I’ve always wanted to write a column about all of the reasons that deals die. It’s helpful for tire dealers to know what some of the pitfalls might be before they start their business exit planning. But since I’m only involved in so many transactions, it would only be one guy’s opinion. So I was pleased when Axial recently published their “Dead Deal Report: Unpacking 2023’s Broken LOI’s” report.

Axial is a private deal network that covers the lower middle market in the United States and Canada. (Full disclosure, my firm FOCUS Investment Banking was just ranked No. 1 in Axial’s Top 25 Investment Banks for 2023 list.) Axial’s definition of lower middle market is private companies with revenues between $2.5 million and $250 million. Most tire dealers and automotive businesses that that I run across fall within this range. Axial investigated 47 transactions across a variety of industries — transportation deals were 11% of them — in which a Letter of Intent to purchase was signed by a buyer and seller, but for some reason, the deal did not close.

Since we find that private companies in the lower middle market have more similarities than differences, regardless of industry, there are things here that tire dealers can learn from. It’s first interesting to see who the buyers in the lower middle market are. Thirty percent of the buyers were independent sponsors — think private equity that finds capital on a deal-by-deal basis — without a committed pool of money; 19% were strategic acquirers of various sorts; 19% were search funds — vehicles for aspiring entrepreneurs to find and buy a company; 17% were private equity funds with committed capital; 6% were family offices backed by a wealthy family; and 9% were individual investors bidding on the smallest deals. The math is that 49% of the deals died for financial reasons and 51% died for non-financial reasons.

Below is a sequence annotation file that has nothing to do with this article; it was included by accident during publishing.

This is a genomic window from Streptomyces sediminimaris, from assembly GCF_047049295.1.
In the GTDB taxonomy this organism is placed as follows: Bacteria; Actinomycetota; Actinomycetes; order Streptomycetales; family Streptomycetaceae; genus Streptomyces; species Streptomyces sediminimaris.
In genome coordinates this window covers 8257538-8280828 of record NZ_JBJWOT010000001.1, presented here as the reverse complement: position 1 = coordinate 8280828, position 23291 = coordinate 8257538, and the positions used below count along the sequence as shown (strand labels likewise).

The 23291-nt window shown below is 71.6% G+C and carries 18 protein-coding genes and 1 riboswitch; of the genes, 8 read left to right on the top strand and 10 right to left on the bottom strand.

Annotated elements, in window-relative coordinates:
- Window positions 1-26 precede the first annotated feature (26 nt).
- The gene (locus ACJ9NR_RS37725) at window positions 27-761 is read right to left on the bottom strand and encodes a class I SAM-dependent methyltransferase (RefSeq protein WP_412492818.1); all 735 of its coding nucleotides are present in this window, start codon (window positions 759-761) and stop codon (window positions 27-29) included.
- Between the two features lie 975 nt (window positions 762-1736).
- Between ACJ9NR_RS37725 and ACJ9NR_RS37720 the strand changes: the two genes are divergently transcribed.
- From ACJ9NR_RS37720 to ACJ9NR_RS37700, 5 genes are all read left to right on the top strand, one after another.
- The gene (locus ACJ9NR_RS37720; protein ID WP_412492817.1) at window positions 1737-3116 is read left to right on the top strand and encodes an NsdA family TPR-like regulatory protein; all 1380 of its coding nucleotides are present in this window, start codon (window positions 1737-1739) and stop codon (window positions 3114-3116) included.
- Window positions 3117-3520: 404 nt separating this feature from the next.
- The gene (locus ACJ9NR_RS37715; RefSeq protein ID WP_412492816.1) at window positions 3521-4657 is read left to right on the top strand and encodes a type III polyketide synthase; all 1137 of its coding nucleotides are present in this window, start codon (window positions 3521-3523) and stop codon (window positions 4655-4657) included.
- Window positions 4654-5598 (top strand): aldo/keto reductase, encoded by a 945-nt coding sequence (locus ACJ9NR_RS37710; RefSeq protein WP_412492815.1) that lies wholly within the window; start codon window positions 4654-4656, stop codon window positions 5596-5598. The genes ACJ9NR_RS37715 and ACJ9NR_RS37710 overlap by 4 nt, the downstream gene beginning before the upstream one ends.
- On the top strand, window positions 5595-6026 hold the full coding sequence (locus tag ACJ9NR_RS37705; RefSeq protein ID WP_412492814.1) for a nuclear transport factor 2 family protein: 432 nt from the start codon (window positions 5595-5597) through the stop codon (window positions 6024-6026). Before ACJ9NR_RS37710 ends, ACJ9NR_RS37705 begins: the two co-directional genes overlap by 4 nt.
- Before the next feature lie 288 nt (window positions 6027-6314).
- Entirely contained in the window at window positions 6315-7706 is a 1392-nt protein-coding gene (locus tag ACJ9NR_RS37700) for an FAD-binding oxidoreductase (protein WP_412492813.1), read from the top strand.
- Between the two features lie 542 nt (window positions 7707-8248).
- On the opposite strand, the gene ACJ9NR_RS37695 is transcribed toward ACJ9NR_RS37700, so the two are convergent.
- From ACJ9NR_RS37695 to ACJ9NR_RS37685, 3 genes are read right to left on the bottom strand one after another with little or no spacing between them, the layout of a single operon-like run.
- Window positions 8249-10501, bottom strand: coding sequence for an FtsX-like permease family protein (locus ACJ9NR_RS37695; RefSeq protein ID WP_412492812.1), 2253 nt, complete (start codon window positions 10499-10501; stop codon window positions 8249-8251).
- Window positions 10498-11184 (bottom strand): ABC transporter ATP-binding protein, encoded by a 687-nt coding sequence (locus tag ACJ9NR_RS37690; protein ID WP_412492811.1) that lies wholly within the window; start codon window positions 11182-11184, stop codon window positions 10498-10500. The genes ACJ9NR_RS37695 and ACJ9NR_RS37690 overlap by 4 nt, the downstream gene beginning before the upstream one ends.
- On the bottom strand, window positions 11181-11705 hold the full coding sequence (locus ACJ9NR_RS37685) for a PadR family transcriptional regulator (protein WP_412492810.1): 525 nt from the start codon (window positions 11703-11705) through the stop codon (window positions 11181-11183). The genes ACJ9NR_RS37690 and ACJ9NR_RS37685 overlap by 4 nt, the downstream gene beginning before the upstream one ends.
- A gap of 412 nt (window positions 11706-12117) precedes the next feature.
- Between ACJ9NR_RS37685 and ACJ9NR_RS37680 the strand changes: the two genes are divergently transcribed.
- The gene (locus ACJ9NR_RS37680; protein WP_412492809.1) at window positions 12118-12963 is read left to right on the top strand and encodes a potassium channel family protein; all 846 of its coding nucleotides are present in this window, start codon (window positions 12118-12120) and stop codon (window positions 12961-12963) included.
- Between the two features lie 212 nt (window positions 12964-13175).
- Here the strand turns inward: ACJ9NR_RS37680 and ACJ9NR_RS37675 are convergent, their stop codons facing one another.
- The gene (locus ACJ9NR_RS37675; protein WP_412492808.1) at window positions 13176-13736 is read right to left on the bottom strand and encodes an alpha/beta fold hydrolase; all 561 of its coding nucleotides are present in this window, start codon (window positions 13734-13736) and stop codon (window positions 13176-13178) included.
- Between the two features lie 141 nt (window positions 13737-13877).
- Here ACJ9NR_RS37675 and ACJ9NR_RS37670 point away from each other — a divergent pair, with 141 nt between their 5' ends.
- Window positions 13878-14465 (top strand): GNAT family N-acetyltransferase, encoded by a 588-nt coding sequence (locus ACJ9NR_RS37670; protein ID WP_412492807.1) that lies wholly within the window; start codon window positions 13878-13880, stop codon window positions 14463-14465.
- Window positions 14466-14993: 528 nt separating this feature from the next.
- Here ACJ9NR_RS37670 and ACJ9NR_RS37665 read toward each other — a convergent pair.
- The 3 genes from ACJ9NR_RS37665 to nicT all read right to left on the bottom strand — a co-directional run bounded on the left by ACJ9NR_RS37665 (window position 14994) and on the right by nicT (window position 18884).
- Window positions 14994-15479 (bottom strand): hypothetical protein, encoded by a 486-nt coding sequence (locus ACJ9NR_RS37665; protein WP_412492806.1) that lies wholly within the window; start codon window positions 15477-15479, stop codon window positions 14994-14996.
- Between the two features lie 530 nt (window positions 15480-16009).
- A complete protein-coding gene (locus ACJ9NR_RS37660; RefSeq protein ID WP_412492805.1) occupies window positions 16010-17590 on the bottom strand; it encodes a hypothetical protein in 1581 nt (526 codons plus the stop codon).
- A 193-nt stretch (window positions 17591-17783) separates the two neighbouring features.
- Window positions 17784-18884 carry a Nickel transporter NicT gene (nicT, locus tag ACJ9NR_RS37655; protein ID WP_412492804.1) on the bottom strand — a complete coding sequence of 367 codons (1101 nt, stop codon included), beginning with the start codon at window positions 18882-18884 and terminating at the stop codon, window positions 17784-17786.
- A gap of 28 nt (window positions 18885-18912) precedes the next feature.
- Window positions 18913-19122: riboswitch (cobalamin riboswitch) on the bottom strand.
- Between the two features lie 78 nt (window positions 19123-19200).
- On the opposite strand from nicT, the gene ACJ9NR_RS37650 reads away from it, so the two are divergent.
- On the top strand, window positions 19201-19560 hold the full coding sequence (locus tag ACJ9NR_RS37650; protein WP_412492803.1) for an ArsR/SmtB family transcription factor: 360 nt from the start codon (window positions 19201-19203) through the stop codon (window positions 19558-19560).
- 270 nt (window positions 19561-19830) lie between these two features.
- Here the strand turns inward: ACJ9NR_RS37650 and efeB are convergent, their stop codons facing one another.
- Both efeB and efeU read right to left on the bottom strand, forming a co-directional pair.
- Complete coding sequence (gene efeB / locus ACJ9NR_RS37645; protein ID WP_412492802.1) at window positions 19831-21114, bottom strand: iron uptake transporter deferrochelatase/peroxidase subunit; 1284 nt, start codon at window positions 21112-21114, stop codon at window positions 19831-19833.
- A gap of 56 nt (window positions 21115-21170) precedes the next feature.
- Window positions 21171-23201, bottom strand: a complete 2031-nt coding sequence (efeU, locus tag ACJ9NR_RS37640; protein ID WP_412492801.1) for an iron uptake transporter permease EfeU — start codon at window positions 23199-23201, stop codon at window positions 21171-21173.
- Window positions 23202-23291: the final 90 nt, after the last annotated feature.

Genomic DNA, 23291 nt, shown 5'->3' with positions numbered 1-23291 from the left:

Nineteen percent of the deals died because the deal couldn’t get financed. With higher interest rates, the same cash flow of years past now supports a lower amount of balance sheet debt. That may kill a high-priced deal. Also buyers like to use mezzanine and senior bank debt. Sometimes these lenders choose to not invest in a certain industry — like oil and gas, for example — when oil prices are past peak. The equity check writer will walk away in these cases because they can’t make the return on equity that they seek without the debt. Seventeen percent of deals died because the quality of earnings (QoE) report typically funded by the buyer came back with substantially lower EBITDA. There is a simple way to avoid this. Where it makes sense, we recommend that our clients get their own independent, sell-side QoE before going to market. This avoids surprises, helps firm up the valuation from a buyer, assists with working capital negotiations and leads to a smoother financial due diligence process.

Next, 12.8% of deals died because there was a valuation misalignment between a buyer and a seller. There are two numbers in most valuations: the multiple the buyer is willing to pay and the EBITDA. We try to pin down the multiple so that there is only the EBITDA variable left. But that variable is often a moving target and it’s only good when it has been heading upwards both in the last twelve months (LTM) and the next twelve months (NTM). I always recommend new sales incentives and profit bonuses to keep the numbers headed in the right direction. At 17.1%, the largest non-financial reason for deals dying was that the “seller backed out.” Transactions can be emotionally draining and stressful. And in family-run businesses, multiple generations are often at odds on the best option. Due diligence also can frustrate sellers who don’t understand that buyers have fiduciary duties to their investors to carefully review investments. Sellers can take repeated requests and multiple ways the same questions are asked in the wrong way. We do a lot of handholding and talking sellers off of cliffs in our business.

Another 17% of deals died for non-financial reasons discovered in due diligence. Private companies are risky investments and buyers walk away if the perceived risk is too high. The best way to avoid this is to not lie. Be transparent about the challenges your business faces. It makes a buyer more comfortable with you and they’ll look for solutions to your issues instead of walking away. The last category is the catch-all “other” at 17%. In the Axial report, this was anything from the buyer having too many deals going on at once and killing the least attractive one; the deal committee killing the deal when it was brought to them for final approval; or one of the acquisition partners backed out of the deal. All three have happened to me before. The only solution is to ask a lot of questions before picking the right buyer and doing some diligence on them.

Michael McGregor advises and assists multi-location tire dealers on mergers and acquisitions in the automotive aftermarket.